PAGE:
Yemen’s warring parties are refusing to discuss UN-brokered peace efforts, the United Nations’ envoy for the country said on Tuesday, amid an escalation in violence that he said was having a “dramatic” impact on the civilian population.
Already desperately poor even before the war, Yemen is now in the throes of a major humanitarian crisis.
“We know today that a solution is close because we know it. We know that a solution in Yemen will be based on a military and political aspect so it’s a bit of a shame that the parties don’t want to sit down at the table to discuss that,” UN envoy Ismail Ould Cheikh Ahmed told reporters after talks in Paris with French Foreign Minister Jean-Marc Ayrault.
“One of the subjects that concerns us the fact that we’re seeing an increase in military operations with the consequences which that is having on the civilian population,” Ahmed said.
While government forces in the south and east nominally hold most of Yemen’s territory, President Abd-Rabbu Mansour Hadi has struggled to enforce state authority among various militias, militants and tribes.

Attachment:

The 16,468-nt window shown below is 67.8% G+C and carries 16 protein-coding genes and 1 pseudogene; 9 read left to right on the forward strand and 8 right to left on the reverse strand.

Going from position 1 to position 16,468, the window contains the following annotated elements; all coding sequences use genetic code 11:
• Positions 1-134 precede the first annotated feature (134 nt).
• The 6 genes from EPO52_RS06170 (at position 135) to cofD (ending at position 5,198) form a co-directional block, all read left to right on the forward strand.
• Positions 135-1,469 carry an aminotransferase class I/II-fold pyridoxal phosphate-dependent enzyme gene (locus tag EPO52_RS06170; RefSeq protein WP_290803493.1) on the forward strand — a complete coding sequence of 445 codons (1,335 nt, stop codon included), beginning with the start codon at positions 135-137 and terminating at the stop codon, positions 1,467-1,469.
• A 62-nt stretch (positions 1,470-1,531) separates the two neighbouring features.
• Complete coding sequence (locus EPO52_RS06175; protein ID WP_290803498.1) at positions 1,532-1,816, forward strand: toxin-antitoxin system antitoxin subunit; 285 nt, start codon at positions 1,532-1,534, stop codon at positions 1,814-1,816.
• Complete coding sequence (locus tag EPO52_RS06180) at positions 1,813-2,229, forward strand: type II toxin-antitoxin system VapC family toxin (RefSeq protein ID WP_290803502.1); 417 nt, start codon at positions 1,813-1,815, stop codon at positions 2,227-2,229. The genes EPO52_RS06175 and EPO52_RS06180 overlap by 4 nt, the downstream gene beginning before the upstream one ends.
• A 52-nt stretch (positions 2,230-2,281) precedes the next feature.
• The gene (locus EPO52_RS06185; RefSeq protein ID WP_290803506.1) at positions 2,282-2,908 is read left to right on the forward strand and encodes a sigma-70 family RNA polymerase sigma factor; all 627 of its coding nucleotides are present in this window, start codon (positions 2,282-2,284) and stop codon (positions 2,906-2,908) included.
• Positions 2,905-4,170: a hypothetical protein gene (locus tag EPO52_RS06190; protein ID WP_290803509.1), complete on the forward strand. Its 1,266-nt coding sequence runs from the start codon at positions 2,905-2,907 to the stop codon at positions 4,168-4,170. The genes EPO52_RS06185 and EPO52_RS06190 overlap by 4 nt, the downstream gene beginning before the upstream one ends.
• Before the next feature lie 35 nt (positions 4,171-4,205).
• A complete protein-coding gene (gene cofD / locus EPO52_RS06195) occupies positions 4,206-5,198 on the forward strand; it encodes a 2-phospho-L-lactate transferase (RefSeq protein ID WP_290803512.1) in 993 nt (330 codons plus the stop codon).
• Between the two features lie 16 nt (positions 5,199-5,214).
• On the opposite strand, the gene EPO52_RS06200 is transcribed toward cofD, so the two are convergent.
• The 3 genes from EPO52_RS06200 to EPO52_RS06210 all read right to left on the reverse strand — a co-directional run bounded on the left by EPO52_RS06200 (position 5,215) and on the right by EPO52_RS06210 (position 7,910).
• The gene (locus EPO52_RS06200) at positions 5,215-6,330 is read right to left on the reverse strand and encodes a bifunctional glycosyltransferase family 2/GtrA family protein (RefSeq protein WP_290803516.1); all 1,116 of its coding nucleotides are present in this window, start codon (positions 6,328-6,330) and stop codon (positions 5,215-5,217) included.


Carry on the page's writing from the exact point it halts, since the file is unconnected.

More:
The Houthi militia controls most of Yemen’s population centers in the northwest, including Sanaa. Army forces and a group of militias called the Southern Resistance launched an offensive on the Red Sea coast this month to deprive the Houthis of ports and to isolate them in the inland capital.
Some 7.3 million Yemenis are now classed by the UN as “severely food insecure,” while there has been an upsurge in civilian casualties as bombing and fighting intensify.
“This is a conflict that is less talked about than others, but it can’t be forgotten because the humanitarian consequences on the ground are catastrophic,” said France’s Ayrault.
UN Yemen envoy: Warring parties refuse to talk as violence escalates